“You dip a penny in the product and seconds later it comes out shiny and clean,” says Adrian Goldthorpe, vice-president of strategy and innovation at Futurebrand. “It’s a classic rescue campaign. The message is the product is so strong that you don’t have to do anything yourself.”

For Goldthorpe, Cillit Bang’s approach has been successful precisely because of the bluntness of its message. Whereas rivals have spent millions of pounds trying to establish emotional connections with consumers and build aspirational lifestyle elements into to their brands, Cillit Bang’s proposition is that it simply does the job.

“People just want to get grime off the bath,” he adds. “They don’t want to feel sexy or emotional while they’re doing it, they just want to get it clean, get out and enjoy their weekend.”

Other observers, however, disagree. Michael Curry, director of fast-moving consumer goods strategy at Interbrand, argues that fickle consumers will try any new products backed by a big media campaign. He remains unconvinced that Reckitt’s approach to marketing Cillit Bang will work in the long term, especially when it goes up against the new Flash range next year.

“P&G is the best in the class when it comes to brand management, understanding consumers’ needs and wants, and building emotional connections with them over time,” he says.

“Research shows that consumers of household products, the majority of whom are still women, do have an emotional interest in caring for their homes and families.”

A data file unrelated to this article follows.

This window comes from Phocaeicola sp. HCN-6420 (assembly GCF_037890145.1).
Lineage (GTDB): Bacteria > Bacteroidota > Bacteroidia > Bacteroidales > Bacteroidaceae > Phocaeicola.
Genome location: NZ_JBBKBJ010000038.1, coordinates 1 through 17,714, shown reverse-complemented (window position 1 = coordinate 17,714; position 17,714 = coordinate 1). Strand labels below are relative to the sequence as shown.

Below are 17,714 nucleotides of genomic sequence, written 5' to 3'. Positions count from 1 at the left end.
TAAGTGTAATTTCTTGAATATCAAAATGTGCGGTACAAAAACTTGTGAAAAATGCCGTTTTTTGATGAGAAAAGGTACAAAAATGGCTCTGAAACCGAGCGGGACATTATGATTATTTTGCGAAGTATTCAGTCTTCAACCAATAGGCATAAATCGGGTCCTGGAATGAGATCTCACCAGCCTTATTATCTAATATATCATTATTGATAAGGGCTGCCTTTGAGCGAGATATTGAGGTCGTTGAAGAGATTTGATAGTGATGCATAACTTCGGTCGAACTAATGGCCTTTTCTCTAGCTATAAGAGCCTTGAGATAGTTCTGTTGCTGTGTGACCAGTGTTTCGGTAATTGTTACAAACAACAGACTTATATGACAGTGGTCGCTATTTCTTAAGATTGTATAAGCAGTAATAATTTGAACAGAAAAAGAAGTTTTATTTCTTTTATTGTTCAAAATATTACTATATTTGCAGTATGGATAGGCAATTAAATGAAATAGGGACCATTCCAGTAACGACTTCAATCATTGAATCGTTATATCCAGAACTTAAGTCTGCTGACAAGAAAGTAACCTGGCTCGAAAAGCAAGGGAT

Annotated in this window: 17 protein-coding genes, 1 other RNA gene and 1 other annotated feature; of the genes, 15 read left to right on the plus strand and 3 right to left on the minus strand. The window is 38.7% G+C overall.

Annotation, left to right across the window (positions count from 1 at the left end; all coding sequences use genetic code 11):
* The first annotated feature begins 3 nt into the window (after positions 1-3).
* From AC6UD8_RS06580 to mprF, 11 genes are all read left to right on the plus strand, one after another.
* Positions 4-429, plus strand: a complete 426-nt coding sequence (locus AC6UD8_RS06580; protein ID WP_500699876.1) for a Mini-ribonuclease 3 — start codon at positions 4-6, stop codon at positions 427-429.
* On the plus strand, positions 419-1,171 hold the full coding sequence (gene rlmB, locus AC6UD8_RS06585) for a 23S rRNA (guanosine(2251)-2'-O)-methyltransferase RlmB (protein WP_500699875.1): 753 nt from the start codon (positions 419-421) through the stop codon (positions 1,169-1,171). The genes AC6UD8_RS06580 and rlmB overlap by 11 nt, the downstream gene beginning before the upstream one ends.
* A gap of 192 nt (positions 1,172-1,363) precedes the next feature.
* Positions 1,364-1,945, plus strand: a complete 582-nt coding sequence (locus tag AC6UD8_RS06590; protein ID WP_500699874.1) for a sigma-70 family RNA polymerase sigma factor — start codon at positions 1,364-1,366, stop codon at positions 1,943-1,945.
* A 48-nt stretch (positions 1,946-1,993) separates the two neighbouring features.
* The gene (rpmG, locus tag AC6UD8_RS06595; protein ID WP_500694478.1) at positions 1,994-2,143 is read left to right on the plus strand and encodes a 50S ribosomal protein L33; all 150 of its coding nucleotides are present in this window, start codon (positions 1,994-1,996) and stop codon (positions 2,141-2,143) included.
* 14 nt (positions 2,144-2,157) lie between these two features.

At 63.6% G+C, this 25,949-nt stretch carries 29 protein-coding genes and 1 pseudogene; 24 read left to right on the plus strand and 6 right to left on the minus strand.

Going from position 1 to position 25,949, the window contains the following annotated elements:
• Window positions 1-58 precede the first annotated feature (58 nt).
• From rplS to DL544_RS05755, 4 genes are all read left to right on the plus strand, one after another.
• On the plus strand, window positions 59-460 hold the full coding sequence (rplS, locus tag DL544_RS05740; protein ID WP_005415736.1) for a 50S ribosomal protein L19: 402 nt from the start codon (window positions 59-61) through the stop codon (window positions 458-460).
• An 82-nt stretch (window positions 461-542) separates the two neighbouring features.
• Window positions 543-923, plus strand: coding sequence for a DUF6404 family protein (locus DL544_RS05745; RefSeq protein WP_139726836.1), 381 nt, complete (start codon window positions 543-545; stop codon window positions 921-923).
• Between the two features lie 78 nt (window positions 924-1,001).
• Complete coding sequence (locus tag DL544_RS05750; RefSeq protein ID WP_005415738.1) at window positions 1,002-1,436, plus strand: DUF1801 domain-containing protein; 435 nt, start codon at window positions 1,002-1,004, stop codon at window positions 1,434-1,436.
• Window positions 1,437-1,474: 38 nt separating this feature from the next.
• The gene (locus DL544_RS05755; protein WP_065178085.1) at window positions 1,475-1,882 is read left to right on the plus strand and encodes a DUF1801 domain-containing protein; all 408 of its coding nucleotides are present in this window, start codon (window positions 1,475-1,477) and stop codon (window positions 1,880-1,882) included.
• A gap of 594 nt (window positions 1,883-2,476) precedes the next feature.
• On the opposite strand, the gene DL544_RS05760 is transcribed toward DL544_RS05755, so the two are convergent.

Curry adds: “The product needs to perform, but beyond that it’s long-term relationships that count. So it will be interesting to see what happens when Flash Ultimate hits the market.”

No doubt Reckitt’s chief executive Bart Becht, a former P&G man, will be one such interested party. â¢

Behind the brand

⢠Cillit Bang was launched in Hungary in 2003. After a successful trial, Reckitt Benckiser rolled the product out across Europe before bringing it to the UK in November 2004.

⢠The ad campaign, created by J Walter Thompson, was shot in the style of a home shopping channel infomercial and featured the character Barry Scott. It was an instant hit and Scott became a cult figure.

⢠One of the ad’s most memorable images features Scott dipping a discoloured coin in a solution of Cillit Bang, before pulling it out seconds later stripped of grime. Viewers complained that the claim Cillit Bang could render the coin as good as new in 15 seconds was misleading and the Advertising Standards Authority upheld the complaints.

⢠Earlier this year, one of Reckitt’s PR consultants took the joke too far by ghost-writing a fictional blog from Scott and posting messages about Cillit Bang on a well-known website. Reckitt was not amused and the company in question removed the offending messages. Despite the hiccup Scott remains the face of Cillit Bang with sales expected to reach &£6m this year.